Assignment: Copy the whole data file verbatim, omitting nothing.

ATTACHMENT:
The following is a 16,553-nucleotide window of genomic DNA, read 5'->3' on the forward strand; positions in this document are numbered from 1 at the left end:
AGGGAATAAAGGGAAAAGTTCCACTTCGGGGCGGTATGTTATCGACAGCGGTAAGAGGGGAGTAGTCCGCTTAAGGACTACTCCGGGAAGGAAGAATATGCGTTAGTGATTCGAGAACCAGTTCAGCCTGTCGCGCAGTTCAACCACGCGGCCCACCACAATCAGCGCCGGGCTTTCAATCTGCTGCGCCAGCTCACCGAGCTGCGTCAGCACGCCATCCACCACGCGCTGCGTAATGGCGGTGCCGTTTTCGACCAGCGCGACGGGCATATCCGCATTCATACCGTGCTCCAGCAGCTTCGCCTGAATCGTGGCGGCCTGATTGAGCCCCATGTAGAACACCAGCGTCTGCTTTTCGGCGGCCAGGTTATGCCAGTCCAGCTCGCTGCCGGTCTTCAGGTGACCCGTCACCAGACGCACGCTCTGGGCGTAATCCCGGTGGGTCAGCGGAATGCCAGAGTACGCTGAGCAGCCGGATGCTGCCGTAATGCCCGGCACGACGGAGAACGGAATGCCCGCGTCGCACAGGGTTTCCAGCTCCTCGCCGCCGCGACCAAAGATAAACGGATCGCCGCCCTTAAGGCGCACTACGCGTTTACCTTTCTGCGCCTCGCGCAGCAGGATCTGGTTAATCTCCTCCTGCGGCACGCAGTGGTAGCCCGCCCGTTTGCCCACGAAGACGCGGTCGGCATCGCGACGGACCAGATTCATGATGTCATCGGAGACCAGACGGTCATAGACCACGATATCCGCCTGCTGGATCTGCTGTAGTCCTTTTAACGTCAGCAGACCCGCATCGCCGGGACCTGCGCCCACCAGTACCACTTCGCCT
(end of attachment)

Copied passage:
The following is a 16,553-nucleotide window of genomic DNA, read 5'->3' on the forward strand; positions in this document are numbered from 1 at the left end:
AGGGAATAAAGGGAAAAGTTCCACTTCGGGGCGGTATGTTATCGACAGCGGTAAGAGGGGAGTAGTCCGCTTAAGGACTACTCCGGGAAGGAAGAATATGCGTTAGTGATTCGAGAACCAGTTCAGCCTGTCGCGCAGTTCAACCACGCGGCCCACCACAATCAGCGCCGGGCTTTCAATCTGCTGCGCCAGCTCACCGAGCTGCGTCAGCACGCCATCCACCACGCGCTGCGTAATGGCGGTGCCGTTTTCGACCAGCGCGACGGGCATATCCGCATTCATACCGTGCTCCAGCAGCTTCGCCTGAATCGTGGCGGCCTGATTGAGCCCCATGTAGAACACCAGCGTCTGCTTTTCGGCGGCCAGGTTATGCCAGTCCAGCTCGCTGCCGGTCTTCAGGTGACCCGTCACCAGACGCACGCTCTGGGCGTAATCCCGGTGGGTCAGCGGAATGCCAGAGTACGCTGAGCAGCCGGATGCTGCCGTAATGCCCGGCACGACGGAGAACGGAATGCCCGCGTCGCACAGGGTTTCCAGCTCCTCGCCGCCGCGACCAAAGATAAACGGATCGCCGCCCTTAAGGCGCACTACGCGTTTACCTTTCTGCGCCTCGCGCAGCAGGATCTGGTTAATCTCCTCCTGCGGCACGCAGTGGTAGCCCGCCCGTTTGCCCACGAAGACGCGGTCGGCATCGCGACGGACCAGATTCATGATGTCATCGGAGACCAGACGGTCATAGACCACGATATCCGCCTGCTGGATCTGCTGTAGTCCTTTTAACGTCAGCAGACCCGCATCGCCGGGACCTGCGCCCACCAGTACCACTTCGCCT